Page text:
Fig. 4.

ssRNAs containing phosphorylated 5′ ends bind RIG-I and activate antiviral responses. HEK293 cells transfected with IFN-β reporter and Renilla luciferase control plasmids (A and C) or BM-DC (B and D) were transfected with different amounts (0.6, 0.2, 0.06, or 0.02 μg) of mouse spleen mRNA or flu vRNAs, or with vRNA from 8 × 107 plaque-forming units VSV (C) or fivefold serial dilutions thereof (D). RNAs were pretreated with CIP or not (NoCIP). Luciferase activity [(A) and (C)] or IFN-α and IL-6 [(B) and (D)] were measured after overnight culture. (E) In vitro transcribed biotinylated RNA was treated with or without CIP, bound to streptavidin beads, and incubated with lysates from 293T cells transfected with GFP–RIG-I. Data show protein eluted from the beads by washing with buffer containing the specified NaCl concentrations. (F) Lysates of 293T cells cotransfected with pFLAG–RIG-I and pCAAGS-NS1 or pCAAGS-mutNS1 were incubated with or without 7SK-as RNA that had been either mock or CIP treated. After immunoprecipitation (IP) with the antibody to NS1, the presence of RIG-I and NS1 was analyzed by Western blot (WB).

Finally, we assessed whether 5′ phosphorylation contributes to RIG-I binding. In vitro transcribed RNA formed a complex with RIG-I in cell lysates, which was less resistant to salt extraction when the RNA was pretreated with CIP (Fig. 4E). In vitro binding assays that used purified RIG-I confirmed that complexes with CIP-treated RNA were less stable (fig. S9). Notably, the addition of control but not CIP-treated RNA to cell lysates promoted the formation of a complex containing NS1 and RIG-I (Fig. 4F), mimicking the association seen in infected cells (Fig. 2). RIG-I associated only weakly with the NS1 mutant (mutNS1, Fig. 4F), which binds ssRNA poorly when compared with wild-type protein (fig. S10). Thus, RIG-I preferentially forms stable complexes with RNA that contains phosphorylated 5′ ends and NS1 is recruited to such complexes at least in part through its RNA binding domain.

The ability to sense viral presence is critical for initiating innate and adaptive immunity to viral infection. We found that virus recognition can be accomplished by RIG-I–mediated sensing of ssRNA viral genomes bearing 5′-phosphates. This can be blocked by viral antagonists such as the NS1 protein of influenza A virus, which is found in a complex with RIG-I (supporting online material text). Our results demonstrate that the repertoire of antiviral defense strategies includes the detection of cytoplasmic ssRNA, explaining how some viruses that produce little or no dsRNA (15) can be efficiently recognized, even before viral replication (20). Consistent with the evidence that RIG-I can bind to dsRNA in vitro (4, 5), our data do not exclude the possibility that the complex of RIG-I and ssRNA is stabilized by the presence of intramolecular double-stranded regions, such as the panhandle structures that are found at the ends of the influenza genome (17). However, this is not sufficient to induce RIG-I activation unless the ssRNAs also contain phosphorylated 5′ termini. Notably, many RNA viruses have uncapped RNAs bearing 5′-triphosphates. In picornaviruses, a notable exception, the vRNA is covalently linked to a small protein, VPg (17), perhaps explaining why EMCV cannot be recognized by RIG-I (6, 7). The 5′-phosphates are also absent from self-mRNA as a result of the addition of a 7-methyl-guanosine cap and may be largely inaccessible in rRNA and tRNA, through association with ribosomal proteins or formation of cloverleaf structures containing 3′ overhangs. Thus, the cytoplasmic presence of RNA containing accessible 5′-phosphates allows discrimination between self and viral RNA, indicating that, similar to dsRNA, 5′ phosphate–bearing ssRNA constitutes a viral “pathogen-associated molecular pattern” (21). This finding, added to the recent discovery of innate sensing of cytoplasmic DNA (2224), suggests a parallel between cytosolic and endosomal viral recognition, with MDA5, RIG-I, and the cytosolic DNA receptor constituting functional homologs of TLR3, TLR7, TLR8, and TLR9. Similar to virologists, the innate immune system may therefore have learned to classify viruses by their genomes.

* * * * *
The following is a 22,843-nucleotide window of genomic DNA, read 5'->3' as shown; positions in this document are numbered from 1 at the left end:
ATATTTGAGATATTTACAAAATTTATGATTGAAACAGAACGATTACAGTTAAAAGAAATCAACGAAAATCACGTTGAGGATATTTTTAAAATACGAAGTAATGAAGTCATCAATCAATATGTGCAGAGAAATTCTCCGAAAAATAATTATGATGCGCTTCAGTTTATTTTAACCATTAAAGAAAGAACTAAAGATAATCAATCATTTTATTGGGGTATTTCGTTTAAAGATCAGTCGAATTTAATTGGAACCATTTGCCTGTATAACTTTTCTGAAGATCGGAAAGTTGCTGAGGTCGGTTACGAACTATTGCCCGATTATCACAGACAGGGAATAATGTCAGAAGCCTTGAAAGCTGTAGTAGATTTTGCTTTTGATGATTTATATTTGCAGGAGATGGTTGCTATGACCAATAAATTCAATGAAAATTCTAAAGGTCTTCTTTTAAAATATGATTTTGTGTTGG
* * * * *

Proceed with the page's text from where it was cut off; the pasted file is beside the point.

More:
Supporting Online Material

www.sciencemag.org/cgi/content/full/1132998/DC1

Materials and Methods

SOM Text

Figs S1 to S10

References

References and Notes